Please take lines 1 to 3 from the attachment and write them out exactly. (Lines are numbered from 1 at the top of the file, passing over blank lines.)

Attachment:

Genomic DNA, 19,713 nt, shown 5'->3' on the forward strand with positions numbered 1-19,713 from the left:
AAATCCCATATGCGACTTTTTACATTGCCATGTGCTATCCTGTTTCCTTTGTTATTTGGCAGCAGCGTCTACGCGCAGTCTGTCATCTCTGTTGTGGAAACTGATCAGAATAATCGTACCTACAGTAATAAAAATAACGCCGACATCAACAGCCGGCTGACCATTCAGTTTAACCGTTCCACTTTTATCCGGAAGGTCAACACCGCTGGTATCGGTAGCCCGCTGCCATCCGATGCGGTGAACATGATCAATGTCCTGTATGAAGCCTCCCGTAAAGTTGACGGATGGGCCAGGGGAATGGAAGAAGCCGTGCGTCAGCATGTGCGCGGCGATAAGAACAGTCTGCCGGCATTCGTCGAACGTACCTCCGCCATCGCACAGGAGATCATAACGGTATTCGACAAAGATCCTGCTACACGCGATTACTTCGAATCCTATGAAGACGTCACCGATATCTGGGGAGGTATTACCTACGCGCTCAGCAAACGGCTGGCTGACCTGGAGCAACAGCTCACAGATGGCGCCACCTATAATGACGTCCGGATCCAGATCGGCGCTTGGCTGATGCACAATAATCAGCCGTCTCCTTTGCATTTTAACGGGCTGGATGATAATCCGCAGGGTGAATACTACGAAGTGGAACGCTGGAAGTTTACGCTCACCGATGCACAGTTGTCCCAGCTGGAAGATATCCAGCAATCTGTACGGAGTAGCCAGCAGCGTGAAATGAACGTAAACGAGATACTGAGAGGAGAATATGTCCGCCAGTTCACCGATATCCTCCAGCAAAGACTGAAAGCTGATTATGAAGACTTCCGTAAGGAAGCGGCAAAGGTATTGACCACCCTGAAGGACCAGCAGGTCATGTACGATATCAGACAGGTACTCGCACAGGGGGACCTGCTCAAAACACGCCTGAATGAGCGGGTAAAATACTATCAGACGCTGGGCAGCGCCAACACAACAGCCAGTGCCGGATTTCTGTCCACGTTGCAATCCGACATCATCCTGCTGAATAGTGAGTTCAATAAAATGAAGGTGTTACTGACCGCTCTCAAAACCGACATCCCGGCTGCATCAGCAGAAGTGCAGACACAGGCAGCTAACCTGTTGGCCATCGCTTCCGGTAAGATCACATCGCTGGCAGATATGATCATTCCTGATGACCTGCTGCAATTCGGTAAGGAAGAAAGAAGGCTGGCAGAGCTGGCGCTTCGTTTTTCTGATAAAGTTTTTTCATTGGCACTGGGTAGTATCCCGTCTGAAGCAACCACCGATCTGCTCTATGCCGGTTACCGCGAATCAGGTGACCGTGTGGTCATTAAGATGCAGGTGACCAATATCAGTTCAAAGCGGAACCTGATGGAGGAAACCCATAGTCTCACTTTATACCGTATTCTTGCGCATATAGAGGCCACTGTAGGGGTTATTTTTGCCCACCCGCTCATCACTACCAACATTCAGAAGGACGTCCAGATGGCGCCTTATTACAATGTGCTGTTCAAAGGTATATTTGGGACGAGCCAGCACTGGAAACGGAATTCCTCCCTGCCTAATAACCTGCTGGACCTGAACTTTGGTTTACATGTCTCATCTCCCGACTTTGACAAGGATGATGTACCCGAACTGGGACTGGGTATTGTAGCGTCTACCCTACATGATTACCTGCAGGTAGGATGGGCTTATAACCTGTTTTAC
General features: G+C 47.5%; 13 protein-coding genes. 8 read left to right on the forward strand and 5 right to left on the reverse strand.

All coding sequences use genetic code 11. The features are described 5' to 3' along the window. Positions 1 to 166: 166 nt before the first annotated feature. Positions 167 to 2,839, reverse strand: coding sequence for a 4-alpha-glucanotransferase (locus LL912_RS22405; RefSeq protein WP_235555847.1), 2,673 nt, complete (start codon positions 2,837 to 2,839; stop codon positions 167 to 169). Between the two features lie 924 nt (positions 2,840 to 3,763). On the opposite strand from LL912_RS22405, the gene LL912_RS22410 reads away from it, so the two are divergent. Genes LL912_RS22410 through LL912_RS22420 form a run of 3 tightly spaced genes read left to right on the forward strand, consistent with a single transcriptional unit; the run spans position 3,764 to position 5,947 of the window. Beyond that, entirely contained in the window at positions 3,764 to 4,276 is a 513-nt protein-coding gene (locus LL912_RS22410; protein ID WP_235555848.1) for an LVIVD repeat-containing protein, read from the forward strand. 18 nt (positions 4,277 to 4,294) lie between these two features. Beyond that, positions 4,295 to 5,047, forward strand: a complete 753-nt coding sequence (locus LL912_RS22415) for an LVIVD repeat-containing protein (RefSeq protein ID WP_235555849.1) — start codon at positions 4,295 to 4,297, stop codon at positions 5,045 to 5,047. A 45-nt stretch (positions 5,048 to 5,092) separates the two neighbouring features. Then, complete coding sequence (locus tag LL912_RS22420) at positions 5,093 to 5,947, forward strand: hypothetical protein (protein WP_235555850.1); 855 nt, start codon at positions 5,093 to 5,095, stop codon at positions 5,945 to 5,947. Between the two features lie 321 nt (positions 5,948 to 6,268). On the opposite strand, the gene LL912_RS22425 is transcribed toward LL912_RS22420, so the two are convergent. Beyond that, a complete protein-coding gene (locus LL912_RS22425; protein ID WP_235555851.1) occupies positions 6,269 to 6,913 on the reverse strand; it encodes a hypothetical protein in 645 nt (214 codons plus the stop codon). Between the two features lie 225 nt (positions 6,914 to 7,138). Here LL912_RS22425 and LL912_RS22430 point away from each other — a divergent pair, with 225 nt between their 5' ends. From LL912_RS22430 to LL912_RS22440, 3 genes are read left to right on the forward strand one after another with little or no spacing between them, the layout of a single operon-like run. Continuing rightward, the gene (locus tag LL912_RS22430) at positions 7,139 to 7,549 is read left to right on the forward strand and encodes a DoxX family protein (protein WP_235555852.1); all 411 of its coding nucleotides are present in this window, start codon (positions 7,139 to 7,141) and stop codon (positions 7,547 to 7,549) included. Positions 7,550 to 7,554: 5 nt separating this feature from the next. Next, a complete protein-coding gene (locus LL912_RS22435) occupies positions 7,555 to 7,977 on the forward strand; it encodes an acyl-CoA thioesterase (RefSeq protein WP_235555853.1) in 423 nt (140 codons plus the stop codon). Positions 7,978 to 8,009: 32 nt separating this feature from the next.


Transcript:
Genomic DNA, 19,713 nt, shown 5'->3' on the forward strand with positions numbered 1-19,713 from the left:
AAATCCCATATGCGACTTTTTACATTGCCATGTGCTATCCTGTTTCCTTTGTTATTTGGCAGCAGCGTCTACGCGCAGTCTGTCATCTCTGTTGTGGAAACTGATCAGAATAATCGTACCTACAGTAATAAAAATAACGCCGACATCAACAGCCGGCTGACCATTCAGTTTAACCGTTCCACTTTTATCCGGAAGGTCAACACCGCTGGTATCGGTAGCCCGCTGCCATCCGATGCGGTGAACATGATCAATGTCCTGTATGAAGCCTCCCGTAAAGTTGACGGATGGGCCAGGGGAATGGAAGAAGCCGTGCGTCAGCATGTGCGCGGCGATAAGAACAGTCTGCCGGCATTCGTCGAACGTACCTCCGCCATCGCACAGGAGATCATAACGGTATTCGACAAAGATCCTGCTACACGCGATTACTTCGAATCCTATGAAGACGTCACCGATATCTGGGGAGGTATTACCTACGCGCTCAGCAAACGGCTGGCTGACCTGGAGCAACAGCTCACAGATGGCGCCACCTATAATGACGTCCGGATCCAGATCGGCGCTTGGCTGATGCACAATAATCAGCCGTCTCCTTTGCATTTTAACGGGCTGGATGATAATCCGCAGGGTGAATACTACGAAGTGGAACGCTGGAAGTTTACGCTCACCGATGCACAGTTGTCCCAGCTGGAAGATATCCAGCAATCTGTACGGAGTAGCCAGCAGCGTGAAATGAACGTAAACGAGATACTGAGAGGAGAATATGTCCGCCAGTTCACCGATATCCTCCAGCAAAGACTGAAAGCTGATTATGAAGACTTCCGTAAGGAAGCGGCAAAGGTATTGACCACCCTGAAGGACCAGCAGGTCATGTACGATATCAGACAGGTACTCGCACAGGGGGACCTGCTCAAAACACGCCTGAATGAGCGGGTAAAATACTATCAGACGCTGGGCAGCGCCAACACAACAGCCAGTGCCGGATTTCTGTCCACGTTGCAATCCGACATCATCCTGCTGAATAGTGAGTTCAATAAAATGAAGGTGTTACTGACCGCTCTCAAAACCGACATCCCGGCTGCATCAGCAGAAGTGCAGACACAGGCAGCTAACCTGTTGGCCATCGCTTCCGGTAAGATCACATCGCTGGCAGATATGATCATTCCTGATGACCTGCTGCAATTCGGTAAGGAAGAAAGAAGGCTGGCAGAGCTGGCGCTTCGTTTTTCTGATAAAGTTTTTTCATTGGCACTGGGTAGTATCCCGTCTGAAGCAACCACCGATCTGCTCTATGCCGGTTACCGCGAATCAGGTGACCGTGTGGTCATTAAGATGCAGGTGACCAATATCAGTTCAAAGCGGAACCTGATGGAGGAAACCCATAGTCTCACTTTATACCGTATTCTTGCGCATATAGAGGCCACTGTAGGGGTTATTTTTGCCCACCCGCTCATCACTACCAACATTCAGAAGGACGTCCAGATGGCGCCTTATTACAATGTGCTGTTCAAAGGTATATTTGGGACGAGCCAGCACTGGAAACGGAATTCCTCCCTGCCTAATAACCTGCTGGACCTGAACTTTGGTTTACATGTCTCATCTCCCGACTTTGACAAGGATGATGTACCCGAACTGGGACTGGGTATTGTAGCGTCTACCCTACATGATTACCTGCAGGTAGGATGGGCTTATAACCTGTTTTAC
General features: G+C 47.5%; 13 protein-coding genes. 8 read left to right on the forward strand and 5 right to left on the reverse strand.